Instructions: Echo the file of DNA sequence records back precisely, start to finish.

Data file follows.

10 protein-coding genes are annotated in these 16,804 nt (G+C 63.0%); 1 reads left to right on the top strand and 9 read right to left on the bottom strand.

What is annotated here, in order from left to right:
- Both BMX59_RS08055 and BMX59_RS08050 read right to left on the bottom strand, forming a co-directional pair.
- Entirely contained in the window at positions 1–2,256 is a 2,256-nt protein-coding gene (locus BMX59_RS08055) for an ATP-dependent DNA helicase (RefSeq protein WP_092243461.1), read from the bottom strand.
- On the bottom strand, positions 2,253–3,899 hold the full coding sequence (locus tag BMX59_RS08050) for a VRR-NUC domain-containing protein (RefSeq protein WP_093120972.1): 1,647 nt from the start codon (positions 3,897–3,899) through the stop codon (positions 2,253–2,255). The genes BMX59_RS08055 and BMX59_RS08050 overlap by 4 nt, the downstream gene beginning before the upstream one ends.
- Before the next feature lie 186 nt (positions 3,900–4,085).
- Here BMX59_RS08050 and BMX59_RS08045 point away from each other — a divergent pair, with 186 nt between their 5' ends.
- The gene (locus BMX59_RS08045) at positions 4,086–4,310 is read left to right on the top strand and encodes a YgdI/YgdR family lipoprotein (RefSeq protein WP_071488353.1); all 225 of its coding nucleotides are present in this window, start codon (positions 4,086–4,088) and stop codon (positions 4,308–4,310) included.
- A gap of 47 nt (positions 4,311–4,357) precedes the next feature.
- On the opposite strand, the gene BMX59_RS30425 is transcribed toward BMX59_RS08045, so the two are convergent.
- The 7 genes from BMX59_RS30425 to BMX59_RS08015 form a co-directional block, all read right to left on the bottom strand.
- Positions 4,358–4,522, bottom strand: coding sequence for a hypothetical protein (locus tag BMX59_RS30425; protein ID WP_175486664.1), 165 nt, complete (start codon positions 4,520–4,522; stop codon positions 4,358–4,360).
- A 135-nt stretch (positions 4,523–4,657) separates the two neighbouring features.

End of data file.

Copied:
10 protein-coding genes are annotated in these 16,804 nt (G+C 63.0%); 1 reads left to right on the top strand and 9 read right to left on the bottom strand.

What is annotated here, in order from left to right:
- Both BMX59_RS08055 and BMX59_RS08050 read right to left on the bottom strand, forming a co-directional pair.
- Entirely contained in the window at positions 1–2,256 is a 2,256-nt protein-coding gene (locus BMX59_RS08055) for an ATP-dependent DNA helicase (RefSeq protein WP_092243461.1), read from the bottom strand.
- On the bottom strand, positions 2,253–3,899 hold the full coding sequence (locus tag BMX59_RS08050) for a VRR-NUC domain-containing protein (RefSeq protein WP_093120972.1): 1,647 nt from the start codon (positions 3,897–3,899) through the stop codon (positions 2,253–2,255). The genes BMX59_RS08055 and BMX59_RS08050 overlap by 4 nt, the downstream gene beginning before the upstream one ends.
- Before the next feature lie 186 nt (positions 3,900–4,085).
- Here BMX59_RS08050 and BMX59_RS08045 point away from each other — a divergent pair, with 186 nt between their 5' ends.
- The gene (locus BMX59_RS08045) at positions 4,086–4,310 is read left to right on the top strand and encodes a YgdI/YgdR family lipoprotein (RefSeq protein WP_071488353.1); all 225 of its coding nucleotides are present in this window, start codon (positions 4,086–4,088) and stop codon (positions 4,308–4,310) included.
- A gap of 47 nt (positions 4,311–4,357) precedes the next feature.
- On the opposite strand, the gene BMX59_RS30425 is transcribed toward BMX59_RS08045, so the two are convergent.
- The 7 genes from BMX59_RS30425 to BMX59_RS08015 form a co-directional block, all read right to left on the bottom strand.
- Positions 4,358–4,522, bottom strand: coding sequence for a hypothetical protein (locus tag BMX59_RS30425; protein ID WP_175486664.1), 165 nt, complete (start codon positions 4,520–4,522; stop codon positions 4,358–4,360).
- A 135-nt stretch (positions 4,523–4,657) separates the two neighbouring features.